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Open Access Research article

Analysis of the UK recommendations on obesity based on a proposed implementation framework

Amudha S Poobalan1*, Lorna S Aucott1, Sheraz Ahmed2 and W Cairns S Smith1

Author Affiliations

1 Section of Population Health, Division of Applied Health Sciences, University of Aberdeen, Medical School, Polwarth Building, Foresterhill, Aberdeen AB25 2ZD, UK

2 Department of Paediatrics and Child Health, Aga Khan University Hospital, Stadium Road, Karachi 74200, Pakistan

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BMC Public Health 2010, 10:17  doi:10.1186/1471-2458-10-17

Published: 15 January 2010

Abstract

Background

There is considerable expertise in the obesity field in identifying, appraising, and synthesising evidence to develop guidelines and recommendations for policy and practice. The recommendations, while based on evidence, are not formulated in a way that readily leads to implementation. This paper analyses the recent UK recommendations on obesity using a proposed implementation framework.

Methods

Two bibliographic databases (Medline and Embase) and various health related and government websites were systematically searched for obesity recommendations published between 1996 and 2007. All the documents published on recommendations for either prevention or treatment of obesity in the UK were assessed. A proposed implementation framework was developed for the purpose of this review. All the UK recommendations were critically appraised and results summarised according to the criteria used within the framework. Cross-country applicability of the proposed framework was assessed using the Swedish policy recommendations on obesity.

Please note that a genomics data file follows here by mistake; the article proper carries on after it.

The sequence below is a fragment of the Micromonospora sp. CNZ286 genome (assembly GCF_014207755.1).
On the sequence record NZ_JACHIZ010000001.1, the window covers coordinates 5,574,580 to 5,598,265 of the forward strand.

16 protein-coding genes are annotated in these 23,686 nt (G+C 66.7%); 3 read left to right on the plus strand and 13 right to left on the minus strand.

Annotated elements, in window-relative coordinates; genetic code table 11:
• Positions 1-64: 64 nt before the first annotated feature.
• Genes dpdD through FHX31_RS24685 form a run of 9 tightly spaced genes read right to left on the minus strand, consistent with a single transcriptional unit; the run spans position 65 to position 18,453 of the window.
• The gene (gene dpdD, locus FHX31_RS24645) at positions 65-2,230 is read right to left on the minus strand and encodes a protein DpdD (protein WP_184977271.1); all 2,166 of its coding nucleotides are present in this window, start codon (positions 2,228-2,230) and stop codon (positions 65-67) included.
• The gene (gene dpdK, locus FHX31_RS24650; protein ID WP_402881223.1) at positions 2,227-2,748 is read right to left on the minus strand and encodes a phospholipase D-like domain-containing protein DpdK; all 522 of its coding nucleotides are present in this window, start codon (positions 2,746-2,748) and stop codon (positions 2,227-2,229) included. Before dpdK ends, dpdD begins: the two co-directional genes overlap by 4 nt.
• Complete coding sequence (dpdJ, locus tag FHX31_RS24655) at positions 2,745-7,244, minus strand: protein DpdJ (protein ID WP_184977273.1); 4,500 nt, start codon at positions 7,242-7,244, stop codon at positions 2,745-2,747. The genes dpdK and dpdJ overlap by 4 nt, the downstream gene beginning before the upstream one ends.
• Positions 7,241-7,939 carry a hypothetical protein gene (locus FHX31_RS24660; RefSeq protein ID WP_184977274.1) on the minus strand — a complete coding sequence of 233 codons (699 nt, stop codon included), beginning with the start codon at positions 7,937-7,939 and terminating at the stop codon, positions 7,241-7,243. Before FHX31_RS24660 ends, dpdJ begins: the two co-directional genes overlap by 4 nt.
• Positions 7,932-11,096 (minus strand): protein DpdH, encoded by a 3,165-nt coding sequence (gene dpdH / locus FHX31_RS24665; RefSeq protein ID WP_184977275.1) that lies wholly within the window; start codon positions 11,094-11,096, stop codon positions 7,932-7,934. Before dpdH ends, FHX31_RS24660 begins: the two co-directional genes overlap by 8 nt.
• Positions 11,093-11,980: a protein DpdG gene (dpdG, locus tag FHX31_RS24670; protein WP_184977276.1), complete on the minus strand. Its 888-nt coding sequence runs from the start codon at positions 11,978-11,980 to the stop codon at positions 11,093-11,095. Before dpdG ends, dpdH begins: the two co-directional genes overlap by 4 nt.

Results

Most recommendations on obesity while demonstrating their basis in evidence, fail to meet the implementation standards. They tend to be non-specific in identifying who is responsible for implementation and monitoring, and often no timescale is indicated. The costs of implementation are rarely estimated and those responsible for such funding are not specified. There are some notable exemptions to the general pattern emanating from more operational and locally based groups. The Swedish policy details 79 proposals with responsibility clearly identified and costs are presented for 20 of them. This policy satisfied most of the framework criteria but failed to give details on evaluation, monitoring and the timeframe for implementation.

Conclusions

Public health has developed skills in appraising evidence and formulating recommendations based on appropriate evidence but these are often not implemented. Different skills are required to translate these recommendations into actions. Public health clearly needs to develop the implementation skills to a level comparable to the ability to synthesise evidence.